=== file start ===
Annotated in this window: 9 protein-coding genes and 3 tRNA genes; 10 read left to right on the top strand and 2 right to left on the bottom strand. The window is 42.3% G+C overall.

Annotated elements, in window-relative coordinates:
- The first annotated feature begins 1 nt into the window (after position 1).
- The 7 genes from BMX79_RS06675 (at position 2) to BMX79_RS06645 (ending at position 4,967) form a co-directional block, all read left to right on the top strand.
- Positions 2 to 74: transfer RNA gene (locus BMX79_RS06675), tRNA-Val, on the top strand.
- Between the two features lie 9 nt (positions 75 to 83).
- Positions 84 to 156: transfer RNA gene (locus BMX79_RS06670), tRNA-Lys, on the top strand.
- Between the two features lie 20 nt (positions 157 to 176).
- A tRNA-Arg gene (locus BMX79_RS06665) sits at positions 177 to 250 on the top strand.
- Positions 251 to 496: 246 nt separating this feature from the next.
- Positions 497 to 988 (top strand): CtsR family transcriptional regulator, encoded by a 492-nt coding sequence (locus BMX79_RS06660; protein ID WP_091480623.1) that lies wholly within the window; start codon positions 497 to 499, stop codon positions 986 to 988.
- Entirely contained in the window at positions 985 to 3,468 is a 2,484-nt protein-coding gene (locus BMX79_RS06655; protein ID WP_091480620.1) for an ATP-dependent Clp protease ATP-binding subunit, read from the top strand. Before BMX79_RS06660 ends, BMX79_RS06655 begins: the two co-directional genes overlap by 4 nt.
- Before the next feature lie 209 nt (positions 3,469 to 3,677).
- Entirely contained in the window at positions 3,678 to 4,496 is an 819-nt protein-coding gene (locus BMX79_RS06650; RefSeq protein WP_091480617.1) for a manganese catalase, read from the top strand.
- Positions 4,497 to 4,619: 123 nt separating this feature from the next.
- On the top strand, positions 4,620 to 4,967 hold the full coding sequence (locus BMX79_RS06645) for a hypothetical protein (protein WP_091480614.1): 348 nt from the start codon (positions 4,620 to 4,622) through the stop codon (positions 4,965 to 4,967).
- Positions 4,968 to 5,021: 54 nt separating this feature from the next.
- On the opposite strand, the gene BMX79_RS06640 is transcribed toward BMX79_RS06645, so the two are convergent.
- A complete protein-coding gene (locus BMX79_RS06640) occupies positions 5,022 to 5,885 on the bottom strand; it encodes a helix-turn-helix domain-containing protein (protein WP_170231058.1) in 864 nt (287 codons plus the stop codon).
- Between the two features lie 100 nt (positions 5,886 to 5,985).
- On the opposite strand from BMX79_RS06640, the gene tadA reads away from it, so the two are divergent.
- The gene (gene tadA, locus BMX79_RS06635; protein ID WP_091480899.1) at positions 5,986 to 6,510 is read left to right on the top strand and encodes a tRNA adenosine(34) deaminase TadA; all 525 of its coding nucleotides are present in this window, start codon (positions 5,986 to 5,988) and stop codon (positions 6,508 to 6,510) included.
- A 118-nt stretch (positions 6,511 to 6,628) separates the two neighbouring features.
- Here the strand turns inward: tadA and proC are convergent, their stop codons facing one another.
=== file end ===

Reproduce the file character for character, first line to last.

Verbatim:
Annotated in this window: 9 protein-coding genes and 3 tRNA genes; 10 read left to right on the top strand and 2 right to left on the bottom strand. The window is 42.3% G+C overall.

Annotated elements, in window-relative coordinates:
- The first annotated feature begins 1 nt into the window (after position 1).
- The 7 genes from BMX79_RS06675 (at position 2) to BMX79_RS06645 (ending at position 4,967) form a co-directional block, all read left to right on the top strand.
- Positions 2 to 74: transfer RNA gene (locus BMX79_RS06675), tRNA-Val, on the top strand.
- Between the two features lie 9 nt (positions 75 to 83).
- Positions 84 to 156: transfer RNA gene (locus BMX79_RS06670), tRNA-Lys, on the top strand.
- Between the two features lie 20 nt (positions 157 to 176).
- A tRNA-Arg gene (locus BMX79_RS06665) sits at positions 177 to 250 on the top strand.
- Positions 251 to 496: 246 nt separating this feature from the next.
- Positions 497 to 988 (top strand): CtsR family transcriptional regulator, encoded by a 492-nt coding sequence (locus BMX79_RS06660; protein ID WP_091480623.1) that lies wholly within the window; start codon positions 497 to 499, stop codon positions 986 to 988.
- Entirely contained in the window at positions 985 to 3,468 is a 2,484-nt protein-coding gene (locus BMX79_RS06655; protein ID WP_091480620.1) for an ATP-dependent Clp protease ATP-binding subunit, read from the top strand. Before BMX79_RS06660 ends, BMX79_RS06655 begins: the two co-directional genes overlap by 4 nt.
- Before the next feature lie 209 nt (positions 3,469 to 3,677).
- Entirely contained in the window at positions 3,678 to 4,496 is an 819-nt protein-coding gene (locus BMX79_RS06650; RefSeq protein WP_091480617.1) for a manganese catalase, read from the top strand.
- Positions 4,497 to 4,619: 123 nt separating this feature from the next.
- On the top strand, positions 4,620 to 4,967 hold the full coding sequence (locus BMX79_RS06645) for a hypothetical protein (protein WP_091480614.1): 348 nt from the start codon (positions 4,620 to 4,622) through the stop codon (positions 4,965 to 4,967).
- Positions 4,968 to 5,021: 54 nt separating this feature from the next.
- On the opposite strand, the gene BMX79_RS06640 is transcribed toward BMX79_RS06645, so the two are convergent.
- A complete protein-coding gene (locus BMX79_RS06640) occupies positions 5,022 to 5,885 on the bottom strand; it encodes a helix-turn-helix domain-containing protein (protein WP_170231058.1) in 864 nt (287 codons plus the stop codon).
- Between the two features lie 100 nt (positions 5,886 to 5,985).
- On the opposite strand from BMX79_RS06640, the gene tadA reads away from it, so the two are divergent.
- The gene (gene tadA, locus BMX79_RS06635; protein ID WP_091480899.1) at positions 5,986 to 6,510 is read left to right on the top strand and encodes a tRNA adenosine(34) deaminase TadA; all 525 of its coding nucleotides are present in this window, start codon (positions 5,986 to 5,988) and stop codon (positions 6,508 to 6,510) included.
- A 118-nt stretch (positions 6,511 to 6,628) separates the two neighbouring features.
- Here the strand turns inward: tadA and proC are convergent, their stop codons facing one another.